Aspergillosis Medication

Updated: Jan 10, 2019
  • Author: Eloise M Harman, MD; Chief Editor: Guy W Soo Hoo, MD, MPH  more...
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Medication

Medication Summary

The treatment of invasive aspergillosis and chronic necrotizing pulmonary aspergillosis (CNPA) requires intravenous antifungal therapy. Voriconazole is usually first-line therapy, sometimes in combination with other agents, such as caspofungin. Another triazole antifungal agent, isavuconazole, is also indicated for invasive aspergillosis. Amphotericin may sometimes be prescribed in treatment failures.

Allergic bronchopulmonary aspergillosis (ABPA) is a hypersensitivity reaction treated with corticosteroids. The addition of oral antifungal therapy with itraconazole may be beneficial in the management of ABPA. Aspergillomas may respond to prolonged oral itraconazole therapy. Intracavitary therapy with amphotericin has also been used in small numbers of patients.

Further inpatient and outpatient medications

ABPA therapy includes oral prednisone and, in selected cases, oral itraconazole, usually for several months. As the patient is tapered off oral steroids, inhaled corticosteroids should be added for control of underlying asthma. The concomitant use of inhaled budesonide and oral itraconazole has been found to cause adrenal suppression in a significant proportion of patients with cystic fibrosis (CF) and ABPA.

For aspergilloma, oral itraconazole therapy may be beneficial. A Japanese study found that 60% of patients with aspergilloma had some response to oral itraconazole. In patients with bilateral aspergillomas or severe underlying disease preventing surgical resection, oral itraconazole therapy may be continued for several months.

For invasive aspergillosis and CNPA, specific antifungal therapy with oral or intravenous voriconazole is the usual initial therapy. Response to therapy may be poor. In patients who respond, prolonged therapy may be required.

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Antifungal agents

Class Summary

Their mechanism of action may involve increasing the permeability of the cell membrane, which, in turn, causes intracellular components to leak.

Amphotericin B (Abelcet, AmBisome)

Amphotericin B is a polyene antibiotic produced by a strain of Streptomyces nodosus. It can be fungistatic or fungicidal. It binds to sterols (eg, ergosterol) in the fungal cell membrane, causing intracellular components to leak, with subsequent fungal cell death. Newer lipid formulations are as effective as the original formulation and have less nephrotoxicity. Use may be associated with fever, rigors, and nausea (premedication with hydrocortisone and meperidine may be beneficial). Adequate hydration may decrease nephrotoxicity, and patients who can tolerate fluid should be administered prehydration and posthydration.

Itraconazole (Sporanox, Onmel, Tolsura)

Itraconazole is a synthetic triazole antifungal agent with greater activity against Aspergillus than fluconazole or ketoconazole. It has fungistatic activity. Itraconazole slows fungal cell growth by inhibiting cytochrome P-450–dependent synthesis of ergosterol, a vital component of fungal cell membranes.

It is available in oral formulations (eg, capsule, suspension) and is useful for prolonged antifungal therapy. A new oral formulation of itraconazole is also available that uses SUBA (SUper-BioAvailable) technology to improve the bioavailability of poorly soluble drugs.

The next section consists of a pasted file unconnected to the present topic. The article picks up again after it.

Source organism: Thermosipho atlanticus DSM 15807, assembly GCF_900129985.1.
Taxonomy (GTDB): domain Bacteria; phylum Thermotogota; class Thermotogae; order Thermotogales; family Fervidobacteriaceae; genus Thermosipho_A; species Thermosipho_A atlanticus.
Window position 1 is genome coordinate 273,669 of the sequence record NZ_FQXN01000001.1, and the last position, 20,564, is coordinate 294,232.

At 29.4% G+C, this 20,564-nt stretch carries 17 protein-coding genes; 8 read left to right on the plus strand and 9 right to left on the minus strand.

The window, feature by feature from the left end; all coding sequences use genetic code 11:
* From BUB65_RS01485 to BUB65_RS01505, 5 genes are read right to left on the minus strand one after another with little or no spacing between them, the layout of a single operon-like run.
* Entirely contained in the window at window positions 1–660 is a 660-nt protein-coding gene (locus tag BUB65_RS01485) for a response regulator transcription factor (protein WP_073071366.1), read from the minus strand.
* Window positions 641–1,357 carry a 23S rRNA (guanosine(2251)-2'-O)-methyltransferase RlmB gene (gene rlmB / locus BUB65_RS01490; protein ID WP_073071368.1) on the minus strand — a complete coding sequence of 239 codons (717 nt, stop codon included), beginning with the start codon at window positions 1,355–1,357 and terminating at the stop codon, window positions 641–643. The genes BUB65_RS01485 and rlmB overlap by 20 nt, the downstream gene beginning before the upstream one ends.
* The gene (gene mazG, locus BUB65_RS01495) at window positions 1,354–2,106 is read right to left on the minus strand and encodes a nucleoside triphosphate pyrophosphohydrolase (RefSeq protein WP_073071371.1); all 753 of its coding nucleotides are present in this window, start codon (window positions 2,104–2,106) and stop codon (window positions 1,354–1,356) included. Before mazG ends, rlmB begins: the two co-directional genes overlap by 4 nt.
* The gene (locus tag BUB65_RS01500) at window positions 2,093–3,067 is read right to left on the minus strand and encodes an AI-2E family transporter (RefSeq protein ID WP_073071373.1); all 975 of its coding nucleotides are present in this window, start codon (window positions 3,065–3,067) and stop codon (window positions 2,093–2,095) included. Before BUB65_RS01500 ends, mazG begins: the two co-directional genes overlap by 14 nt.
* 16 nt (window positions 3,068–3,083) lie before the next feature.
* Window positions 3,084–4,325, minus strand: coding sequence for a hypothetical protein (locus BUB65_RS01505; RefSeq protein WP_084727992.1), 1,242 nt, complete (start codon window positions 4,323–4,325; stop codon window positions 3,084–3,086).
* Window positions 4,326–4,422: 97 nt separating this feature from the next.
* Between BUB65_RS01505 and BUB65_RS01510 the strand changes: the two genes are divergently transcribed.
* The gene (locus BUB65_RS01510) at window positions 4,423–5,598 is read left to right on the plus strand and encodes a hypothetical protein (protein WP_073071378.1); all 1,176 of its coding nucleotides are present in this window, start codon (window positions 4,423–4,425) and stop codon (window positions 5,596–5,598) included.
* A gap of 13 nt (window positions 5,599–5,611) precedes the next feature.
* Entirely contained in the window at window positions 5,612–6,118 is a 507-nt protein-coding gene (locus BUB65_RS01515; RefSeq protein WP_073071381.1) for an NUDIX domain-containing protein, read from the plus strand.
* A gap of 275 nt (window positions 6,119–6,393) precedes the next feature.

Caspofungin (Cancidas)

Caspofungin is an antifungal with efficacy against A fumigatus,A flavus, and Aspergillus terreus. It is the first of a new class of antifungals called echinocandins. It works on a component of fungal cell walls that is not present in mammalian cells. Caspofungin is indicated for Aspergillus infection in patients who are refractory to or cannot tolerate other therapies. It has not been studied for primary therapy.

Voriconazole (VFEND)

Voriconazole is used for primary treatment of invasive aspergillosis and salvage treatment of Fusarium species or Scedosporium apiospermum infections. It is a triazole antifungal agent that inhibits fungal cytochrome P-450–mediated 14 alpha-lanosterol demethylation, which is essential in fungal ergosterol biosynthesis.

Posaconazole (Noxafil)

Posaconazole is a triazole antifungal agent. It blocks ergosterol synthesis by inhibiting the enzyme lanosterol 14-alpha-demethylase and sterol precursor accumulation. This action results in cell membrane disruption. It is indicated for prophylaxis of invasive Aspergillus and Candida infections in patients at high risk because of severe immunosuppression.

It is available as an oral suspension (200 mg/5 mL), 100-mg delayed-release tablet, and injection. Posaconazole injection is administered as a loading dose of 300 mg twice on the first day of treatment, followed by 300 mg once daily thereafter. The tablets are administered as a loading dose of 300 mg twice daily on day 1, followed by a once-daily maintenance dose of 300 mg.

Isavuconazonium sulfate (Cresemba)

Isavuconazole is a triazole antifungal agent. Isavuconazole is the active moiety of the prodrug isavuconazonium sulfate. It is indicated for invasive aspergillosis and has activity against most strains of the following microorganisms, both in vitro and in clinical infection: Aspergillus flavus, Aspergillus fumigatus, and Aspergillus niger.

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Corticosteroids

Class Summary

Corticosteroids are useful in the management of allergic reactions. These agents have anti-inflammatory properties and cause profound and varied metabolic effects. They modify the body's immune response to diverse stimuli.

Prednisone

Prednisone may decrease inflammation by reversing increased capillary permeability and suppressing PMN activity.

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